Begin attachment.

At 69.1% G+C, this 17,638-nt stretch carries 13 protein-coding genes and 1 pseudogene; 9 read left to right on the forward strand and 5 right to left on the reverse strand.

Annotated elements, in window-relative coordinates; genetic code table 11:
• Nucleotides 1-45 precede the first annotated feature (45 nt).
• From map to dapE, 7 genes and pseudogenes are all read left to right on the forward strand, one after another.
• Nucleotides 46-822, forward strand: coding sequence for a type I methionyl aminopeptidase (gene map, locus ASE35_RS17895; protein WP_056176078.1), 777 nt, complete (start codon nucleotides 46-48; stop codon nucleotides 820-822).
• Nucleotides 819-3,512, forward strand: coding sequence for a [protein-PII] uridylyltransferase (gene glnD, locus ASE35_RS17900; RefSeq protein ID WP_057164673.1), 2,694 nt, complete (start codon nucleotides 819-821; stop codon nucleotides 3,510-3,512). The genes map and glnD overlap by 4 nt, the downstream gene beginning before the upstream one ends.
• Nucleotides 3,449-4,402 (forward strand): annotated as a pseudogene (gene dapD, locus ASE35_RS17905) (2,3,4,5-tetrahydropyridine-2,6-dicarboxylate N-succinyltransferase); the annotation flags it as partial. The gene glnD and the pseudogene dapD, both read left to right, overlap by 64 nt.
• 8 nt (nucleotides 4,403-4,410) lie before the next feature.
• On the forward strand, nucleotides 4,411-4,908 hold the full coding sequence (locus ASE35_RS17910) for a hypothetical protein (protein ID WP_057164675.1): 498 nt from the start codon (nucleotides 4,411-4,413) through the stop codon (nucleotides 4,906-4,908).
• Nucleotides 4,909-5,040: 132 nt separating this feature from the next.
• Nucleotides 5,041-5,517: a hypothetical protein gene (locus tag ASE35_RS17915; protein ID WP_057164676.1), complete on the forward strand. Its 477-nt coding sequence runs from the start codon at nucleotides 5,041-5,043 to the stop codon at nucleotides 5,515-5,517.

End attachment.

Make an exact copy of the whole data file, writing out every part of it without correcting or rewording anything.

At 69.1% G+C, this 17,638-nt stretch carries 13 protein-coding genes and 1 pseudogene; 9 read left to right on the forward strand and 5 right to left on the reverse strand.

Annotated elements, in window-relative coordinates; genetic code table 11:
• Nucleotides 1-45 precede the first annotated feature (45 nt).
• From map to dapE, 7 genes and pseudogenes are all read left to right on the forward strand, one after another.
• Nucleotides 46-822, forward strand: coding sequence for a type I methionyl aminopeptidase (gene map, locus ASE35_RS17895; protein WP_056176078.1), 777 nt, complete (start codon nucleotides 46-48; stop codon nucleotides 820-822).
• Nucleotides 819-3,512, forward strand: coding sequence for a [protein-PII] uridylyltransferase (gene glnD, locus ASE35_RS17900; RefSeq protein ID WP_057164673.1), 2,694 nt, complete (start codon nucleotides 819-821; stop codon nucleotides 3,510-3,512). The genes map and glnD overlap by 4 nt, the downstream gene beginning before the upstream one ends.
• Nucleotides 3,449-4,402 (forward strand): annotated as a pseudogene (gene dapD, locus ASE35_RS17905) (2,3,4,5-tetrahydropyridine-2,6-dicarboxylate N-succinyltransferase); the annotation flags it as partial. The gene glnD and the pseudogene dapD, both read left to right, overlap by 64 nt.
• 8 nt (nucleotides 4,403-4,410) lie before the next feature.
• On the forward strand, nucleotides 4,411-4,908 hold the full coding sequence (locus ASE35_RS17910) for a hypothetical protein (protein ID WP_057164675.1): 498 nt from the start codon (nucleotides 4,411-4,413) through the stop codon (nucleotides 4,906-4,908).
• Nucleotides 4,909-5,040: 132 nt separating this feature from the next.
• Nucleotides 5,041-5,517: a hypothetical protein gene (locus tag ASE35_RS17915; protein ID WP_057164676.1), complete on the forward strand. Its 477-nt coding sequence runs from the start codon at nucleotides 5,041-5,043 to the stop codon at nucleotides 5,515-5,517.